Climate change study finds uncertainty.

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Climate Change

A new study has found that the current state of scientific knowledge on climate change is “unsettled” and that the debate over the issue is likely to continue for years.

Some scientists are skeptical that the Earth’s natural forces will do anything to curb global warming, and that the planet will warm even more as mankind adds more greenhouse gases to the atmosphere. Others argue that man-made greenhouse gas emissions will continue to pose a threat to the planet as we continue to place profit above the climate. Some scientists believe that the somewhat seven billion humans are the biggest threat to the climate, although they disagree over the magnitude. This is caused not only but the consumer lifestyle we live, but also but what we eat and the gasses we are producing.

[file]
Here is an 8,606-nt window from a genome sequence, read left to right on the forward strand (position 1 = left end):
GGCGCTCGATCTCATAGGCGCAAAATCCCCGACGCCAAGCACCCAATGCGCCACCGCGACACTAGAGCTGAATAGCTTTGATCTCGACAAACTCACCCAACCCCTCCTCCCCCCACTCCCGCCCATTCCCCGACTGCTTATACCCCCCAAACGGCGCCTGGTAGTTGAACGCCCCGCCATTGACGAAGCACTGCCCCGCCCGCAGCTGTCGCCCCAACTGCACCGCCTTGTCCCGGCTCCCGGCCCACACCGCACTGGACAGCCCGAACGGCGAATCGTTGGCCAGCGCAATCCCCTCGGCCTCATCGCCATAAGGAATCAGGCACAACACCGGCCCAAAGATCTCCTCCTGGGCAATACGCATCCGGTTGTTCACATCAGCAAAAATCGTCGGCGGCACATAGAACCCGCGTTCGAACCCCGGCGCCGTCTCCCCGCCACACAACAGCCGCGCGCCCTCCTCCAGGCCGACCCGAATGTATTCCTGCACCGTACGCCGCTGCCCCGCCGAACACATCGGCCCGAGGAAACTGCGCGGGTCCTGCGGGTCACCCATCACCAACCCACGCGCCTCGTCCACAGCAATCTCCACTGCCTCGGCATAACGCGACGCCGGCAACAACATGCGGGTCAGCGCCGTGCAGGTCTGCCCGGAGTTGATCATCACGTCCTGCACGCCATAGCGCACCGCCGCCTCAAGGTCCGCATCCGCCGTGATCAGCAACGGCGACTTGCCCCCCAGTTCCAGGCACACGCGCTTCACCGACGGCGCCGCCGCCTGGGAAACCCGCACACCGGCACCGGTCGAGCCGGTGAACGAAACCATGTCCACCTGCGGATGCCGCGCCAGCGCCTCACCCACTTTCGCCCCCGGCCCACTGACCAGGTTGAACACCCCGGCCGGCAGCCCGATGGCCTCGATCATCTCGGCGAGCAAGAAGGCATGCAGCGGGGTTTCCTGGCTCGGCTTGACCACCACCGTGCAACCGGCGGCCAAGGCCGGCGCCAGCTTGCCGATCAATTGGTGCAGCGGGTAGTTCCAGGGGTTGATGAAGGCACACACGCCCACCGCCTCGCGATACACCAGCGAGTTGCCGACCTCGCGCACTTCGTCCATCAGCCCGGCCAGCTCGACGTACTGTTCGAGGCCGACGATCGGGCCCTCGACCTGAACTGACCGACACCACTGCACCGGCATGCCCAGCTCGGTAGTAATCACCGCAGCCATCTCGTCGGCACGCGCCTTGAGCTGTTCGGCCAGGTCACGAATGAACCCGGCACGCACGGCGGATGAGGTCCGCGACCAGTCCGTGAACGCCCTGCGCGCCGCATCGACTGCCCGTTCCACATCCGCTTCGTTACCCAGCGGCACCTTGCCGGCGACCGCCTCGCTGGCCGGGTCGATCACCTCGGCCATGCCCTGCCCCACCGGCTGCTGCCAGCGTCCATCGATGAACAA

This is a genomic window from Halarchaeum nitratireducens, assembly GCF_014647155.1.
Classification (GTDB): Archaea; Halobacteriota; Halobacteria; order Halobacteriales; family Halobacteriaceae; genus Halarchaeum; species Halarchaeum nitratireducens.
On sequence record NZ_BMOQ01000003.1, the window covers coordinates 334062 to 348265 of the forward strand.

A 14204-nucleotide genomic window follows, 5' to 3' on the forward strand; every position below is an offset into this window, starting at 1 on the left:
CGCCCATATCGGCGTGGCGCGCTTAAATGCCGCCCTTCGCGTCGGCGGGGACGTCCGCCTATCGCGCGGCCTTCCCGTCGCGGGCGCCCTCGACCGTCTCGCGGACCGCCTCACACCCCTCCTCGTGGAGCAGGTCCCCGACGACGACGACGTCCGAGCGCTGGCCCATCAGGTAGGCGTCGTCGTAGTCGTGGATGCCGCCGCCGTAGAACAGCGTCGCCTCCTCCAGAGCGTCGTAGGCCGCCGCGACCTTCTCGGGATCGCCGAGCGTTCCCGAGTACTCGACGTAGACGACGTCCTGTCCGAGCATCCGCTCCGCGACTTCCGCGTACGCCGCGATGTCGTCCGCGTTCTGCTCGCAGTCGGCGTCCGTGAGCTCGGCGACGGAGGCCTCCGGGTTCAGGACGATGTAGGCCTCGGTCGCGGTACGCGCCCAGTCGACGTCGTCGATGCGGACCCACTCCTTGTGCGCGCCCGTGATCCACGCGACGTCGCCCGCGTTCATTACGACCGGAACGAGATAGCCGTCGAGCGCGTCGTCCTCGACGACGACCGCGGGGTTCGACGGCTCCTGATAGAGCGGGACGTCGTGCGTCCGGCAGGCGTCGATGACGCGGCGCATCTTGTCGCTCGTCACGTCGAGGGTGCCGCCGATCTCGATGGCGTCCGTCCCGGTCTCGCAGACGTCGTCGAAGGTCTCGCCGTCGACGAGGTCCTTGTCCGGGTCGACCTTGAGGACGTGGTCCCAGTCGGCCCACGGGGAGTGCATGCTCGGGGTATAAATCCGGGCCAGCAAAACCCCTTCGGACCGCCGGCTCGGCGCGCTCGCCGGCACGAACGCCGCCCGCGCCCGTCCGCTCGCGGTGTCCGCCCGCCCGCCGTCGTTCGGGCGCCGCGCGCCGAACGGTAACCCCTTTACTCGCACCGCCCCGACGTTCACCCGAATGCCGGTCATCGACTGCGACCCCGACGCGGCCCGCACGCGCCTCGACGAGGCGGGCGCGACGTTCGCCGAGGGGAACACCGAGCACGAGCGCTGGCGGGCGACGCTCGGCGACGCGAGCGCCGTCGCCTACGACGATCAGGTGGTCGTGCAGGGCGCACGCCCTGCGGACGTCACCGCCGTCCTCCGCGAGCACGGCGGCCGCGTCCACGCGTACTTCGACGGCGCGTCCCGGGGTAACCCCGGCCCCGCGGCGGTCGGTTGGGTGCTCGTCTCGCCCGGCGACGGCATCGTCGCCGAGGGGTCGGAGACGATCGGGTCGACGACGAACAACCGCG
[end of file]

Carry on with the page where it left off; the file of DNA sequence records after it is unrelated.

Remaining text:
But while scientists are clearly not unanimous, the scientific community as a whole is getting stronger.

There has been a considerable increase in the number of global climate change papers since the last IPCC report, with many papers having several authors. While many of these papers have not been peer-reviewed, many others have been. The growing number of papers and the increasing level of agreement about climate change means that the evidence now suggests that the current scientific consensus on climate change is likely to remain fairly stable for some time.

Many scientists do not even agree on how much global warming was caused by human activities. Other researchers agree on the danger of climate change but do believe that there is still time for humans to take meaningful action.

Humans are clearly the prime species on this planet. As such, we should start to take a collective and personal responsibility for our only home.

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